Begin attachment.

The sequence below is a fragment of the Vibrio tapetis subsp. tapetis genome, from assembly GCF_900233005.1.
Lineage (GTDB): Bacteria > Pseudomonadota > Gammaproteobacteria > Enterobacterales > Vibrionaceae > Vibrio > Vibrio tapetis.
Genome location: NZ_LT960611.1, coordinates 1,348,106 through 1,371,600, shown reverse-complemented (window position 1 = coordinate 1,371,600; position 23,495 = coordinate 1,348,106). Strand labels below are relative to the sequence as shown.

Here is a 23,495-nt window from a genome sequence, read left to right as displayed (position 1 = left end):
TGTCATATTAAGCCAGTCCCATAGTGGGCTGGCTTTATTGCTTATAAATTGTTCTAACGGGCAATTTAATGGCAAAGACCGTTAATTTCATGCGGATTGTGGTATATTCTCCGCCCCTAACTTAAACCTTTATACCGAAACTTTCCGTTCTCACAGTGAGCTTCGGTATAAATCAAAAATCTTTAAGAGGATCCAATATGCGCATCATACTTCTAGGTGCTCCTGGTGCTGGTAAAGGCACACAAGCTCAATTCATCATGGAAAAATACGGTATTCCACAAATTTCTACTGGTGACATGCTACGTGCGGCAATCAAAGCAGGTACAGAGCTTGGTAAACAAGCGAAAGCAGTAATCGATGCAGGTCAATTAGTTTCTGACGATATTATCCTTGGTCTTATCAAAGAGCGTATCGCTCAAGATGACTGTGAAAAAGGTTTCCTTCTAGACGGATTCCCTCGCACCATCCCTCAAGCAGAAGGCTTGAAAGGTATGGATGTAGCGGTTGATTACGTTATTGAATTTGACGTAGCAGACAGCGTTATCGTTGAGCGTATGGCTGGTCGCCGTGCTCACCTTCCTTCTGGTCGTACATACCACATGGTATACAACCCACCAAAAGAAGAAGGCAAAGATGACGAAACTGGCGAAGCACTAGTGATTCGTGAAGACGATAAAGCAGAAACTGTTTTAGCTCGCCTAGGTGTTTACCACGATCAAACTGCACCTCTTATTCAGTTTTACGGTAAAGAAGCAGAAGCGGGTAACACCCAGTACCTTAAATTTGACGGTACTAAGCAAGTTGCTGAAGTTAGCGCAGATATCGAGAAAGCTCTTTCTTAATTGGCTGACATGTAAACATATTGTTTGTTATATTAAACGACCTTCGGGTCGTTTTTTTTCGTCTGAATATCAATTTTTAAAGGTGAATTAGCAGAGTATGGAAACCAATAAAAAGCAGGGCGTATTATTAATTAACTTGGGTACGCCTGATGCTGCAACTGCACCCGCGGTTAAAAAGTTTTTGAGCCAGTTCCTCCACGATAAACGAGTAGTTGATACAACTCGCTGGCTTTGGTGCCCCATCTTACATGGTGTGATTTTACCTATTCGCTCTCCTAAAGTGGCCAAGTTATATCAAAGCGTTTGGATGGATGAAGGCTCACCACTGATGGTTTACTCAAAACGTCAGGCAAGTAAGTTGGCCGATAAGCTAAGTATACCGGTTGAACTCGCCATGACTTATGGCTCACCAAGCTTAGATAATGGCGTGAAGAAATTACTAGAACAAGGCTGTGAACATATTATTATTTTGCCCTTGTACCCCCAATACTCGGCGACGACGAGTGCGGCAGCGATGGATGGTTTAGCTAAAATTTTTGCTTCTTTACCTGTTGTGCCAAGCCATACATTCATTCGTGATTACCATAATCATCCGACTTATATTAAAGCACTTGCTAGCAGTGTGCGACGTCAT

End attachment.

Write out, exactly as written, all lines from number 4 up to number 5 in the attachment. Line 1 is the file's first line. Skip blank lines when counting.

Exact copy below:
Here is a 23,495-nt window from a genome sequence, read left to right as displayed (position 1 = left end):
TGTCATATTAAGCCAGTCCCATAGTGGGCTGGCTTTATTGCTTATAAATTGTTCTAACGGGCAATTTAATGGCAAAGACCGTTAATTTCATGCGGATTGTGGTATATTCTCCGCCCCTAACTTAAACCTTTATACCGAAACTTTCCGTTCTCACAGTGAGCTTCGGTATAAATCAAAAATCTTTAAGAGGATCCAATATGCGCATCATACTTCTAGGTGCTCCTGGTGCTGGTAAAGGCACACAAGCTCAATTCATCATGGAAAAATACGGTATTCCACAAATTTCTACTGGTGACATGCTACGTGCGGCAATCAAAGCAGGTACAGAGCTTGGTAAACAAGCGAAAGCAGTAATCGATGCAGGTCAATTAGTTTCTGACGATATTATCCTTGGTCTTATCAAAGAGCGTATCGCTCAAGATGACTGTGAAAAAGGTTTCCTTCTAGACGGATTCCCTCGCACCATCCCTCAAGCAGAAGGCTTGAAAGGTATGGATGTAGCGGTTGATTACGTTATTGAATTTGACGTAGCAGACAGCGTTATCGTTGAGCGTATGGCTGGTCGCCGTGCTCACCTTCCTTCTGGTCGTACATACCACATGGTATACAACCCACCAAAAGAAGAAGGCAAAGATGACGAAACTGGCGAAGCACTAGTGATTCGTGAAGACGATAAAGCAGAAACTGTTTTAGCTCGCCTAGGTGTTTACCACGATCAAACTGCACCTCTTATTCAGTTTTACGGTAAAGAAGCAGAAGCGGGTAACACCCAGTACCTTAAATTTGACGGTACTAAGCAAGTTGCTGAAGTTAGCGCAGATATCGAGAAAGCTCTTTCTTAATTGGCTGACATGTAAACATATTGTTTGTTATATTAAACGACCTTCGGGTCGTTTTTTTTCGTCTGAATATCAATTTTTAAAGGTGAATTAGCAGAGTATGGAAACCAATAAAAAGCAGGGCGTATTATTAATTAACTTGGGTACGCCTGATGCTGCAACTGCACCCGCGGTTAAAAAGTTTTTGAGCCAGTTCCTCCACGATAAACGAGTAGTTGATACAACTCGCTGGCTTTGGTGCCCCATCTTACATGGTGTGATTTTACCTATTCGCTCTCCTAAAGTGGCCAAGTTATATCAAAGCGTTTGGATGGATGAAGGCTCACCACTGATGGTTTACTCAAAACGTCAGGCAAGTAAGTTGGCCGATAAGCTAAGTATACCGGTTGAACTCGCCATGACTTATGGCTCACCAAGCTTAGATAATGGCGTGAAGAAATTACTAGAACAAGGCTGTGAACATATTATTATTTTGCCCTTGTACCCCCAATACTCGGCGACGACGAGTGCGGCAGCGATGGATGGTTTAGCTAAAATTTTTGCTTCTTTACCTGTTGTGCCAAGCCATACATTCATTCGTGATTACCATAATCATCCGACTTATATTAAAGCACTTGCTAGCAGTGTGCGACGTCAT